Laying the Foundation for Success in Cataract Surgery with State-of-the-Art Technology, Part 1
Preparing for surgical success
Rafael I. Barraquer
Rafael I. Barraquer, MD, PhD, Chairman & Professor of Ophthalmology, International University of Catalonia, Barraquer Institute, Barcelona, Spain
Numerous factors contribute to success in cataract surgery and influence the experience for patients, surgeons, and their surgical team. In this four-part interactive program, leading cataract surgeons provide insights on strategies for optimizing outcomes in cataract surgery. It begins with tips for a proper preoperative evaluation that will help surgeons plan the procedure, minimize the risk of intraoperative complications, and achieve the desired visual results. The rest of the program is devoted to developments in technology that improve safety, efficacy, and efficiency.
Part 1: Preparing for surgical success
New technologies bring opportunity for improving outcomes in cataract surgery. Yet, surgical success still hinges on adherence to core principles for planning the case, performing the procedure, and following the patient postoperatively.
Proper planning is the foundation for safe and efficient surgery, even in what seem to be routine cases, and it is of paramount importance when operating on eyes representing more complex situations. A comprehensive diagnostic evaluation allows surgeons to prepare for a smooth procedure and helps to minimize the risk of complications. Intraoperatively, advanced features found on modern phacoemulsification equipment enhance surgical safety. Regardless of the technology, however, no machine can prevent all complications. Achieving good outcomes still depends on surgeon skill and expertise (Figure 1).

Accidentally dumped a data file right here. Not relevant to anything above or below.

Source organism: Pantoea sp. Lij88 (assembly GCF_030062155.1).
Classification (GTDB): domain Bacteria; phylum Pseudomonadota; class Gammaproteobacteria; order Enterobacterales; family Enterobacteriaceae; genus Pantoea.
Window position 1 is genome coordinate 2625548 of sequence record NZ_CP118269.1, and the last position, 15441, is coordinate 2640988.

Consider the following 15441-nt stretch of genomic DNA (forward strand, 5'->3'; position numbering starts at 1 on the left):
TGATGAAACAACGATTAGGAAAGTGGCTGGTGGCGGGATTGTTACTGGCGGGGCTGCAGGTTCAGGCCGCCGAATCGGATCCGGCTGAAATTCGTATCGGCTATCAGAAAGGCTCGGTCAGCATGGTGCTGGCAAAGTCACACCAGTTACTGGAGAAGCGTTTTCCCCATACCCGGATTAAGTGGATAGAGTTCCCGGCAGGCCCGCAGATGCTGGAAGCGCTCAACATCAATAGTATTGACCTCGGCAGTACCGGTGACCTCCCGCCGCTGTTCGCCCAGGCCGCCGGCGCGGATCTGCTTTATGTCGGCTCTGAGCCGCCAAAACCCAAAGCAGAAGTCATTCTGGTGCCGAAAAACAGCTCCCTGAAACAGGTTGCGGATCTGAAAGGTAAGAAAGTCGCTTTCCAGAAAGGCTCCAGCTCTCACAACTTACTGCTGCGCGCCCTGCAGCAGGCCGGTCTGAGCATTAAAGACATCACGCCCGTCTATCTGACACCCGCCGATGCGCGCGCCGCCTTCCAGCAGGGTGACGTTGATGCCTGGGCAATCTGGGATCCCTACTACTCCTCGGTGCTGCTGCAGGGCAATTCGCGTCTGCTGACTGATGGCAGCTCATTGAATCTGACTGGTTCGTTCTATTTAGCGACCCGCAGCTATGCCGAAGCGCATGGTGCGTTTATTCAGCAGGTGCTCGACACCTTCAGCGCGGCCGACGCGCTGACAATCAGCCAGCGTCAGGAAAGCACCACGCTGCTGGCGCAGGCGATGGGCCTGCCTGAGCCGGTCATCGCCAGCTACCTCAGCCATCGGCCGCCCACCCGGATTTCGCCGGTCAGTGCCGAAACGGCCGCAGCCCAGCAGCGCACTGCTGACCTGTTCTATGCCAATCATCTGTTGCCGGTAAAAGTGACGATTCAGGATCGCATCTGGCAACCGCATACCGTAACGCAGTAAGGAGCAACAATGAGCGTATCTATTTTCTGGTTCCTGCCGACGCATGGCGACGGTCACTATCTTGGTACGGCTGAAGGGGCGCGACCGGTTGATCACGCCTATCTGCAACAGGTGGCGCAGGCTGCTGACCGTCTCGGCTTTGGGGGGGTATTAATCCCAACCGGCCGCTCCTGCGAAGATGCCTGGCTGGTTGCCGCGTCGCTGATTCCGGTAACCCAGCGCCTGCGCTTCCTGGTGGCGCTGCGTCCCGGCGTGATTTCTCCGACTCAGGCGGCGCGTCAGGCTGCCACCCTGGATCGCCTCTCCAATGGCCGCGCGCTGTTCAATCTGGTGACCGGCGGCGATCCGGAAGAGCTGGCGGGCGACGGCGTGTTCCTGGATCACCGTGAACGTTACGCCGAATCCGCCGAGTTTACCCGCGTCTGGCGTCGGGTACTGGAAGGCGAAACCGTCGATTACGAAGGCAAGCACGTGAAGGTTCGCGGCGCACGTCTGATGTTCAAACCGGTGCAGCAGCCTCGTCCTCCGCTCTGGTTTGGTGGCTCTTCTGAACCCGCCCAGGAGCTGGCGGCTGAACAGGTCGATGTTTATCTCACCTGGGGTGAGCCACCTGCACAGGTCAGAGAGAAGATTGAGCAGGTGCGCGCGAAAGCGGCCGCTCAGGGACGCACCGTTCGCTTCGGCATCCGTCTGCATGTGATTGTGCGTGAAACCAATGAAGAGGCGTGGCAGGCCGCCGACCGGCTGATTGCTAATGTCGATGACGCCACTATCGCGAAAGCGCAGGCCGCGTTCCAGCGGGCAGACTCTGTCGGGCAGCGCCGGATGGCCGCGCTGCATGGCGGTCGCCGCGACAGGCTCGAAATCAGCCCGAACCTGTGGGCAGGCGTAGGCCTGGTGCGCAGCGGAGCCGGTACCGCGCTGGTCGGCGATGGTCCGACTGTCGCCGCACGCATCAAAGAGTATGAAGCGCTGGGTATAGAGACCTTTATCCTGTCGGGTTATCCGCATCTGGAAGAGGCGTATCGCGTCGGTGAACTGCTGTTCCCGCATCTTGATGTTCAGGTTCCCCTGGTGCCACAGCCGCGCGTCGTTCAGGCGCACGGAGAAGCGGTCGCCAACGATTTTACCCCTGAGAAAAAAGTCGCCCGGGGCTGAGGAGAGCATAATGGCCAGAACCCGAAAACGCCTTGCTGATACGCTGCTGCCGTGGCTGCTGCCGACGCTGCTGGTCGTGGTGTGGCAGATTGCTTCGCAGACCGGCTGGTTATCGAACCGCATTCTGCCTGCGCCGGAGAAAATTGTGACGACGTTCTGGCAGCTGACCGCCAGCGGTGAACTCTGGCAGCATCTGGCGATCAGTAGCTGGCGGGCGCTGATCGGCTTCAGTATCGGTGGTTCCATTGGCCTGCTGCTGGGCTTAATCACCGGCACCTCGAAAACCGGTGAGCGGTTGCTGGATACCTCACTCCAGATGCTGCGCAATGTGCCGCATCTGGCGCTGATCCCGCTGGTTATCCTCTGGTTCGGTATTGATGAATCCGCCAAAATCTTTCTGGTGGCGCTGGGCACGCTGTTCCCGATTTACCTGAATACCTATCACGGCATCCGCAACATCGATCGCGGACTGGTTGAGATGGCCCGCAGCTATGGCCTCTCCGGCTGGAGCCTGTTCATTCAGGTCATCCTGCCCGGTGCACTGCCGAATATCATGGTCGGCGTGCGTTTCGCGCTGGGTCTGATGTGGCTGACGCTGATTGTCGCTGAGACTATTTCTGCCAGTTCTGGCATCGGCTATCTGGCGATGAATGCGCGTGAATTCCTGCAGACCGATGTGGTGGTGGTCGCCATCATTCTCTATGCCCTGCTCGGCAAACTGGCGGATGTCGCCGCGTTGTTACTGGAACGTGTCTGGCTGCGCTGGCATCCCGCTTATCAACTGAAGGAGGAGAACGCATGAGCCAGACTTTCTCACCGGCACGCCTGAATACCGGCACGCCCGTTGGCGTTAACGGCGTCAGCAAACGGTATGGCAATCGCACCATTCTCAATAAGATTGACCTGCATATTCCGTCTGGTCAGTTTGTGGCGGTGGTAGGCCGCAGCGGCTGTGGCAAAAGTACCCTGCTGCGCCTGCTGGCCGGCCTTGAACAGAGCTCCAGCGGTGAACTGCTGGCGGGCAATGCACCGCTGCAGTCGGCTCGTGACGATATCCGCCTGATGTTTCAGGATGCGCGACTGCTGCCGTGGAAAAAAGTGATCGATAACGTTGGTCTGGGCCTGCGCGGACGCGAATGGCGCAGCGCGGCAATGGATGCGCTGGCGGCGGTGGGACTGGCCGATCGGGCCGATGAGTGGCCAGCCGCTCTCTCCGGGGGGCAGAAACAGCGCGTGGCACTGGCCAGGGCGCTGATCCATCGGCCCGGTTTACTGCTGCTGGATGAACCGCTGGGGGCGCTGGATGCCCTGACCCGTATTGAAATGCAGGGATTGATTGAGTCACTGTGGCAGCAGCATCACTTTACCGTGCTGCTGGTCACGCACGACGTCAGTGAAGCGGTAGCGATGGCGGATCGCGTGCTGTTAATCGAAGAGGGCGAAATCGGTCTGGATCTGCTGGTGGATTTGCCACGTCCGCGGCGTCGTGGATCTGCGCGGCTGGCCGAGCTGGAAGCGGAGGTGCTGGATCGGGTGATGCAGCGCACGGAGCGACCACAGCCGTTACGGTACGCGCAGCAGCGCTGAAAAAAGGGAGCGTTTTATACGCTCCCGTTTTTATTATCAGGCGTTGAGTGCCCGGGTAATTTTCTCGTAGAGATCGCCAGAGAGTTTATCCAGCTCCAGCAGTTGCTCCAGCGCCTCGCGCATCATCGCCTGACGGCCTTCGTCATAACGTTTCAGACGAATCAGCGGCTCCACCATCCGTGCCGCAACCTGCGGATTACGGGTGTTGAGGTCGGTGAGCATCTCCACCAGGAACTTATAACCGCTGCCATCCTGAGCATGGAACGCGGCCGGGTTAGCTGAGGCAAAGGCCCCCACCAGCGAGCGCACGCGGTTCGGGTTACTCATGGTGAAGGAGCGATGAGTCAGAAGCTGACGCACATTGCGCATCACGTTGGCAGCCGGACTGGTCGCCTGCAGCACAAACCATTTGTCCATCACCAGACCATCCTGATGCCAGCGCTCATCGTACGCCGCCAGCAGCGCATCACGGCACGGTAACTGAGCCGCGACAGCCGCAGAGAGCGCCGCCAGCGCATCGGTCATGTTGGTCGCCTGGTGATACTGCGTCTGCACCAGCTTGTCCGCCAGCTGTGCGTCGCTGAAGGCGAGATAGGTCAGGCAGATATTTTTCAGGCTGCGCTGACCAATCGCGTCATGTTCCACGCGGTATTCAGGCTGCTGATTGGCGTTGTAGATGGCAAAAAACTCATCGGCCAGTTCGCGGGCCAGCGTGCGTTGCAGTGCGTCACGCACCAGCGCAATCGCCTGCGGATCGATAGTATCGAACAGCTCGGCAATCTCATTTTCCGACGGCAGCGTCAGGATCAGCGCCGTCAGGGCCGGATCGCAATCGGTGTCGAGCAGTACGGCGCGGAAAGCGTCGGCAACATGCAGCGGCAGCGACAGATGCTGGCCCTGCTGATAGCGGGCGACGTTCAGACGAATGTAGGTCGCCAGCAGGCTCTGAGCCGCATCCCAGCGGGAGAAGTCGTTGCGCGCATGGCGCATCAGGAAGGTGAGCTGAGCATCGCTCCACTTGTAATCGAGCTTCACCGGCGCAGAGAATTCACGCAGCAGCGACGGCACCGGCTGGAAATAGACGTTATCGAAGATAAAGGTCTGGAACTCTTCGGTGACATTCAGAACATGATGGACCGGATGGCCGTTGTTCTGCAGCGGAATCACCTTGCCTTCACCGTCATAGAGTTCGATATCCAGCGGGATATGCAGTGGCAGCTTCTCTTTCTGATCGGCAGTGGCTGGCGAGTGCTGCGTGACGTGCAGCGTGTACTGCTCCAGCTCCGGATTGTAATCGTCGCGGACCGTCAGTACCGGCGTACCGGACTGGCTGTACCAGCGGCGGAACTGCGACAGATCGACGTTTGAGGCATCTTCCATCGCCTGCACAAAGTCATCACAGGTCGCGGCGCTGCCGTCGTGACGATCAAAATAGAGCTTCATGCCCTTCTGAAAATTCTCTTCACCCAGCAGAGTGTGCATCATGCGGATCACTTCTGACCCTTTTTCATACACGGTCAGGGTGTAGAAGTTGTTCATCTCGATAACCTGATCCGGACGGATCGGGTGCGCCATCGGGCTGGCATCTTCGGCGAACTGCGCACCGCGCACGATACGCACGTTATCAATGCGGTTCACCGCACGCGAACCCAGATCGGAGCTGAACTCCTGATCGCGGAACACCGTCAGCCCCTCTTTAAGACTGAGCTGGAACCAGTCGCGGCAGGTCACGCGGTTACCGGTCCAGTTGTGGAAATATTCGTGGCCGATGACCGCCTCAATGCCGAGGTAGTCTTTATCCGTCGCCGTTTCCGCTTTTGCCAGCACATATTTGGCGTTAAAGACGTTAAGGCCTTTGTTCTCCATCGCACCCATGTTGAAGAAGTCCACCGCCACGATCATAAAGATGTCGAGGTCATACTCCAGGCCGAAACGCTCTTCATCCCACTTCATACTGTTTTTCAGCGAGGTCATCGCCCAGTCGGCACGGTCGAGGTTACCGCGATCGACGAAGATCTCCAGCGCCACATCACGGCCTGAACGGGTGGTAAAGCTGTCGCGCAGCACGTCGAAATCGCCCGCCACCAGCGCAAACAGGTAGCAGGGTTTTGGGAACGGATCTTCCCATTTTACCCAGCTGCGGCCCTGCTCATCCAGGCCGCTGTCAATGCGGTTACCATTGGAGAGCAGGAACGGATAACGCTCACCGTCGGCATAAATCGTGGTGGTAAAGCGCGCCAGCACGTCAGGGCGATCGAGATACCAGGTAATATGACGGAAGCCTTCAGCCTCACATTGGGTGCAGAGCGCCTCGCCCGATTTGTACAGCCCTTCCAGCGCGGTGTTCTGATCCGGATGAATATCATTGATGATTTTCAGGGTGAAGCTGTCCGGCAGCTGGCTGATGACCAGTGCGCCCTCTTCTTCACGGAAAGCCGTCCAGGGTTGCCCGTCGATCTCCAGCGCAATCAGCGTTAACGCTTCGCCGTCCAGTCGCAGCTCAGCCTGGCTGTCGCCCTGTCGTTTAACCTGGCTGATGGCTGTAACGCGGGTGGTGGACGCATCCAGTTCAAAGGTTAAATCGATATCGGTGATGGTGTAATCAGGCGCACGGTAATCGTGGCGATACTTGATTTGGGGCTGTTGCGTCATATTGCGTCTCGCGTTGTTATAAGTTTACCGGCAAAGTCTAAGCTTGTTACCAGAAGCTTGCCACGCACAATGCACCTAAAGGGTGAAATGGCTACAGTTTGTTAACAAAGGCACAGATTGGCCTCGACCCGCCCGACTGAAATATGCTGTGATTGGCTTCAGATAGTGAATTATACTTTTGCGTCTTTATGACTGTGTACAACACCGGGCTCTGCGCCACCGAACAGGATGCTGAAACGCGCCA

Conducting a thorough examination to identify pathologies that can complicate the surgery or limit the outcome, managing treatable conditions, and obtaining precise biometric measurements for use in IOL calculations are essential for achieving desired refractive and visual outcomes. These steps require use of proper diagnostic equipment.
In recent years there has been growing appreciation for the importance of detecting and managing ocular surface disease to optimize outcomes after cataract surgery. Because the cornea accounts for two-thirds of the refractive power of the eye, assessment of its optical quality is paramount to success, especially for refractive lens surgery. Current tomographic corneal topography systems providing this kind of assessment (including analysis of both the anterior and posterior surfaces), have become an essential tool in selecting the best IOL type for a particular patient.
Functional outcomes can also be affected by macular pathology. Because the cataractous lens can impede visualization of the posterior segment at the slit-lamp, there has been discussion about making macular optical coherence tomography (OCT) routine in the preoperative evaluation. The newest generations of biometers might also help surgeons in their daily routine. For example, with its integrated swept-source OCT technology, the ZEISS IOLMaster 700 allows surgeons a fixation check showing a small scan of the macula.